Sure. What else do you call a human discipline whose very
nature is firmly rooted in the principle that people act on their
own perception of the facts. Then goes on to create, change or
reinforce that opinion by reaching, persuading and
moving-to-desired-action the very people whose behaviors
affect the organization?
I call it public relations, and one heck of a natural
In fact, I believe it's the fundamental premise of public
relations. Especially when it deals with the survival of
just about any organization by successfully altering the perceptions
and, hence, the behaviors of certain groups of people important
to the success of that organization.
Because public relations problems are usually defined by
what people THINK about a set of facts, versus the truth of
the matter, we are well-advised to focus on that fundamental
Does it become any less of a phenomenon as it works its
magic in the real world?
No. Instead, it's the degree of human behavioral change it
produces - through quality planning and execution - that
defines the success or failure of a public relations program.
In my experience, most agree that people really do act on
THEIR perception of the facts, and that how they
react to those facts actually does affect their behaviors.
So, to me, it follows that individual understanding of those
facts must be continually informed if the follow-on behaviors
are to help achieve the business' goal and objectives.
When all is said and done, a sound public relations strategy
combined with effective communications tactics leads
directly to success - perceptions altered, behaviors modified, client/employer satisfied.
In other words, when those changes in perceptions and
behaviors clearly meet the original behavior modification
goal set at the beginning of the program, the public relations
effort is successful.
So, what comes first? I believe acceptance that
individual perception of the facts is the guiding light
leading to behavioral change, and that something can be
done about those perceptions. While not everyone buys
that, I must say that it actually helped shape my career in
I asked myself some time ago, why am I working in public
relations anyway? The answers only strengthened my
conviction. Was it simply to create major publicity for my
employer or client? Often yes, but I realized that the tactic
called publicity - like all tactics -- is designed primarily as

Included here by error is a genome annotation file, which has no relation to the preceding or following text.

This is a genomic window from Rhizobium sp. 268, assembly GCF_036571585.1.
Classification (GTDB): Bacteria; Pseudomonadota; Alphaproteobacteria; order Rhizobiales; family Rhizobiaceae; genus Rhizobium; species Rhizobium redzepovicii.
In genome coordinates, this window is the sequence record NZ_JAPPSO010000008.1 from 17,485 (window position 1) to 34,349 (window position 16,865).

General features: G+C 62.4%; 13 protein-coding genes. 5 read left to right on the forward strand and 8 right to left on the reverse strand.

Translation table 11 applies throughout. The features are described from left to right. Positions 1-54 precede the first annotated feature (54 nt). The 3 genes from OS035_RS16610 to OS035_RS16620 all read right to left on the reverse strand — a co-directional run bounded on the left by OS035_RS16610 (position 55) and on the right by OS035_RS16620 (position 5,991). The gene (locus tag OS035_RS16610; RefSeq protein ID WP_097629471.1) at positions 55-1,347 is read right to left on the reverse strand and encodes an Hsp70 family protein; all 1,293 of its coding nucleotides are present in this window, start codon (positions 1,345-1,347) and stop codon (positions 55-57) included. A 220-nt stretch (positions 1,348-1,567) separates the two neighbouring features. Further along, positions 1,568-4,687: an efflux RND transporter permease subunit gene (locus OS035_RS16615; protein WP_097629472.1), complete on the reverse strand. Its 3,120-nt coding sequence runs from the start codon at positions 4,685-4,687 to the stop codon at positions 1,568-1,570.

a message carrier to a target audience in order to alter its
perceptions and behaviors.
Tactics are not the endgame of public relations because,
fact is, NO organization - business, non-profit, association
or public sector - can succeed today unless the behaviors
of its most important audiences are in-sync with the
organization's objectives. And that means public relations
professionals must modify somebody's behavior if they are
to help hit the employer/client's objective and earn a
paycheck. Everything else leads to that end.
Once public relations' "phenomenonal" characteristics
are understood, an action pathway begins to appear:
-- identify the problem
-- identify target audiences
-- set the public relations goal
-- set the public relations strategy
-- prepare persuasive messages
-- select and implement key communications tactics
-- monitor progress
-- and the end-game? Meet the behavior modification goal
And we get a bonus because we're using a near-perfect
public relations performance standard. I mean, how can
you measure the results of an activity more accurately
than when you clearly achieve the goal you set at the
beginning of that activity? You can't. It's pure success.
So, as we apply our tactics, we'll nurture the relationships
between our target audiences and our employer/client's
business by burnishing the reputation of the organization,
its services and products. We'll do our best to persuade
those key audiences to do what our employer/client wants
them to do. And while seeking public understanding and
acceptance of that employer/client, we'll insure that our
joint activities not only comply with the law, but clearly
serve the public interest.
Then, we pull out all tactical stops to actually move
those individuals to action. And our employer/client will
be pleased that we have brought matters along to this point.
But when will s/he be fully satisfied with the public
relations results we have produced? Only when our
"reach, persuade and move-to-desired-action" efforts have
produced visible change in the behaviors of those target
audiences they wish to influence.
Big words but, in my view, the fundamental premise of a
natural phenomenon called public relations, and the
strategic context in which we must operate.
Please feel free to publish this article and resource box in your
ezine, newsletter, offline publication or website. A copy would
be appreciated at bobkelly@TNI.net.
Robert A. Kelly ? 2003.
Bob Kelly counsels, writes and speaks to business, non-profit and
association managers about using the fundamental premise of public
relations to achieve their operating objectives. He has been DPR,
Pepsi-Cola Co.; AGM-PR, Texaco Inc.; VP-PR, Olin Corp.; VP-PR,
Newport News Shipbuilding & Drydock Co.; director of communications, U.S. Department of the Interior, and deputy assistant press secretary, The White House. He holds a bachelor of science degree from Columbia University, major in public relations.
Visit: http://www.prcommentary.com; bobkelly@TNI.net